Opinion: The end of enforced gender?

Disclaimer- My discussion of ‘woman’ here is related to cisgender women. This is not intended to be an exclusionary term, but I have used this language for ease of reading. I have also not gone into depth in discussions of heterosexuality and gender fluidity, which is not to deny its importance; it has only been left to help streamline and not enter the full debate, which I would encourage all to explore nonetheless.

In its common conception, gender is seen as following from the biological sex that you were assigned at birth. Despite this, the reality is that our biological sex has no intrinsic essence which assigns us into one of the two binary categories of ‘woman’ or ‘man’. We are all aware of the complications associated with individuals being placed into these categories. We live in a patriarchal structure, which means that those labelled as ‘women’ have traditionally been oppressed and sometimes made inferior by people labelled as ‘men’. The issue that has arisen from this patriarchal structure is that ‘men’ (even more narrowly white middle-class heterosexual ‘men’), despite any intrinsic essence or empirical standing, have dominated the socio-political environment. In doing so, they have used their power to take autonomy away from ‘women’. So when asked what the issue is with gender, the answer is quite clear. Gender is a social construct and from this social construct, real-world implications have followed in the oppression of ‘women’: but for what?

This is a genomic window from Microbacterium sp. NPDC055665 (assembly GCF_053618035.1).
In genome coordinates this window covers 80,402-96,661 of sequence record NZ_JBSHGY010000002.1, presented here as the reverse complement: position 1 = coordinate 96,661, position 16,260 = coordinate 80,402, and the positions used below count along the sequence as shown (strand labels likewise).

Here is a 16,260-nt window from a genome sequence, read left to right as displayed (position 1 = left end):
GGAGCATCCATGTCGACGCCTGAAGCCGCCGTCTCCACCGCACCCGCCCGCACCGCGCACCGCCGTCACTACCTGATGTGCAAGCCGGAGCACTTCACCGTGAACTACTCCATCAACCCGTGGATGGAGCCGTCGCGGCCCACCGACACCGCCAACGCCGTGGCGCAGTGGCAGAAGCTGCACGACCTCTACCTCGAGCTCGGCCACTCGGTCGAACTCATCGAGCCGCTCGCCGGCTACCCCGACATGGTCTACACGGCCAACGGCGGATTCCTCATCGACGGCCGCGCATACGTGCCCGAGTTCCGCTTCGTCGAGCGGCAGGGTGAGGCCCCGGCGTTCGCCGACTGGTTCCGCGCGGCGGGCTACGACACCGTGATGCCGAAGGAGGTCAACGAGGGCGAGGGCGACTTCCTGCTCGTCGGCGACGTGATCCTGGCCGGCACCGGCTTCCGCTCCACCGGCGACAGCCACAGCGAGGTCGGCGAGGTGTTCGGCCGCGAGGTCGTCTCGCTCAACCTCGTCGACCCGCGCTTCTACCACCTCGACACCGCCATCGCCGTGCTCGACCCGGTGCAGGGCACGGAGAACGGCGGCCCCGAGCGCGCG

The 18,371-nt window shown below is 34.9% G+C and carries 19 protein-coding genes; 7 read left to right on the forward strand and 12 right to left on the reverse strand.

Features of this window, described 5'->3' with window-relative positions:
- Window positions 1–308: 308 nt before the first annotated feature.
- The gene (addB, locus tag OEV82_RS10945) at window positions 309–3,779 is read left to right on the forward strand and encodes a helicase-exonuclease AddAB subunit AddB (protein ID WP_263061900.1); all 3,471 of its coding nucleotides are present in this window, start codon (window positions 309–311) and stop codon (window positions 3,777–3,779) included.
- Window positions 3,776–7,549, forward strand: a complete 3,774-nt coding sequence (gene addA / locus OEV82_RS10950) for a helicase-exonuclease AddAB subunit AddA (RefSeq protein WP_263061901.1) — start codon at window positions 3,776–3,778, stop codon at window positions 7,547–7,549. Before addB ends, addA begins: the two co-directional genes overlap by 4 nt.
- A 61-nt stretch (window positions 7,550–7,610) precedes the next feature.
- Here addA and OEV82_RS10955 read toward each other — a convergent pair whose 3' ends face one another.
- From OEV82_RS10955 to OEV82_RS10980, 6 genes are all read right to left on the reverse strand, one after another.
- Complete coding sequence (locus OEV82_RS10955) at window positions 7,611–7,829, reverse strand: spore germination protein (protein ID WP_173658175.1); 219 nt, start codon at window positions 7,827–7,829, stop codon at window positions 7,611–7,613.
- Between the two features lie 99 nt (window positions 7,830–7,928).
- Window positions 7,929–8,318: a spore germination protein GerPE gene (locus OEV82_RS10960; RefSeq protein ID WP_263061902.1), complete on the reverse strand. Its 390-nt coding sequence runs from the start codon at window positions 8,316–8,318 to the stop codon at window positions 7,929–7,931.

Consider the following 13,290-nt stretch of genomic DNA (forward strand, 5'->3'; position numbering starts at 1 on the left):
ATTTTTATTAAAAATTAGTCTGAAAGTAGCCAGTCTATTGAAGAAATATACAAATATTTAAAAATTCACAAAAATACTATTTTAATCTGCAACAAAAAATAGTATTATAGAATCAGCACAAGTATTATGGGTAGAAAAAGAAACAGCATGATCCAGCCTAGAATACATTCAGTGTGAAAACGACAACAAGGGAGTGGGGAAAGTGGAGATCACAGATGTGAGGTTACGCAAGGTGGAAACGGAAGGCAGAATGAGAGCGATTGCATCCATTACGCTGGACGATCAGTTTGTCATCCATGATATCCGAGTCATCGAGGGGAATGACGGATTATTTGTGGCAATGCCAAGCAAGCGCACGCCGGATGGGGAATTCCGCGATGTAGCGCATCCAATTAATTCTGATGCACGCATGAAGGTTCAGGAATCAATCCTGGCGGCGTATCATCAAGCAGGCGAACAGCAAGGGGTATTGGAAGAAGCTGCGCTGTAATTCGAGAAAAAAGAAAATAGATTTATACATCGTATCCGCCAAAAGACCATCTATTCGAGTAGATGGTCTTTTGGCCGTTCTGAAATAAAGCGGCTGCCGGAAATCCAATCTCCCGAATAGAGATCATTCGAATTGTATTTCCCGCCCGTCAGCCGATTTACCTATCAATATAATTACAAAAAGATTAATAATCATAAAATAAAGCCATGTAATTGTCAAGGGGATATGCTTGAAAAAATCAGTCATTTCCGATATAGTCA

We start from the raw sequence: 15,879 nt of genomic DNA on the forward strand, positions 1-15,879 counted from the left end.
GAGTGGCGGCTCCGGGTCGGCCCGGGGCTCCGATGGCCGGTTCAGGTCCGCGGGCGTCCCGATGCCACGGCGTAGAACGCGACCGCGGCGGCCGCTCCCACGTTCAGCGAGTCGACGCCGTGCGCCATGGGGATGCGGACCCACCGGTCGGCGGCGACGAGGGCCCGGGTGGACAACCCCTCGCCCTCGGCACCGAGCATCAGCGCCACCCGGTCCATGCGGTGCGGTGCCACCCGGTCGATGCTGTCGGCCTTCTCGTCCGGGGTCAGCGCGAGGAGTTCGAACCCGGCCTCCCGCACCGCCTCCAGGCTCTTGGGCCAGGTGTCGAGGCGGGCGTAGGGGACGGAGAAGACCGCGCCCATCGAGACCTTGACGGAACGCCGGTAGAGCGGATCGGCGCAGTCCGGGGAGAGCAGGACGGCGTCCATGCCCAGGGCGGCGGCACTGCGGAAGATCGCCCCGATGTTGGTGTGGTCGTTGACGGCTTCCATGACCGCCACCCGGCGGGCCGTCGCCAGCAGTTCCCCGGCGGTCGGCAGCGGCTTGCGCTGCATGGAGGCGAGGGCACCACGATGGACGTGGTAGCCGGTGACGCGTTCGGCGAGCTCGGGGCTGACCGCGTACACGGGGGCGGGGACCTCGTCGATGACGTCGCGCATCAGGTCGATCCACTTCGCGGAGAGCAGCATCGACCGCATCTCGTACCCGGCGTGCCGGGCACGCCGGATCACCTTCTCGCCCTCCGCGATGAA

The argument can also be made that there is no empirical foundation to assume that those with male genitalia are ‘men’ by gender (which also applies to female genitalia and ‘women’). Biological genitalia is not to be conflated with gender; within our society, we have increasingly seen individuals identify as transgender and gender-fluid, and therefore not conforming to the binary categories of gender with their foundations resting in biological sex. A key issue with assigning gender based on biological sex is that it devolves people of their subjectivity. To define an individual based on their biological sex is to take away their right to choose an identity. Being heterosexual myself, I can only empathize with those who have had the struggle of resisting the gender category they were implicitly put in based on the arbitrariness of biological sex. Is it now time we realise and respect that every human is an individual with their own identity and that to value their autonomy is to grant them their natural right to self-expression.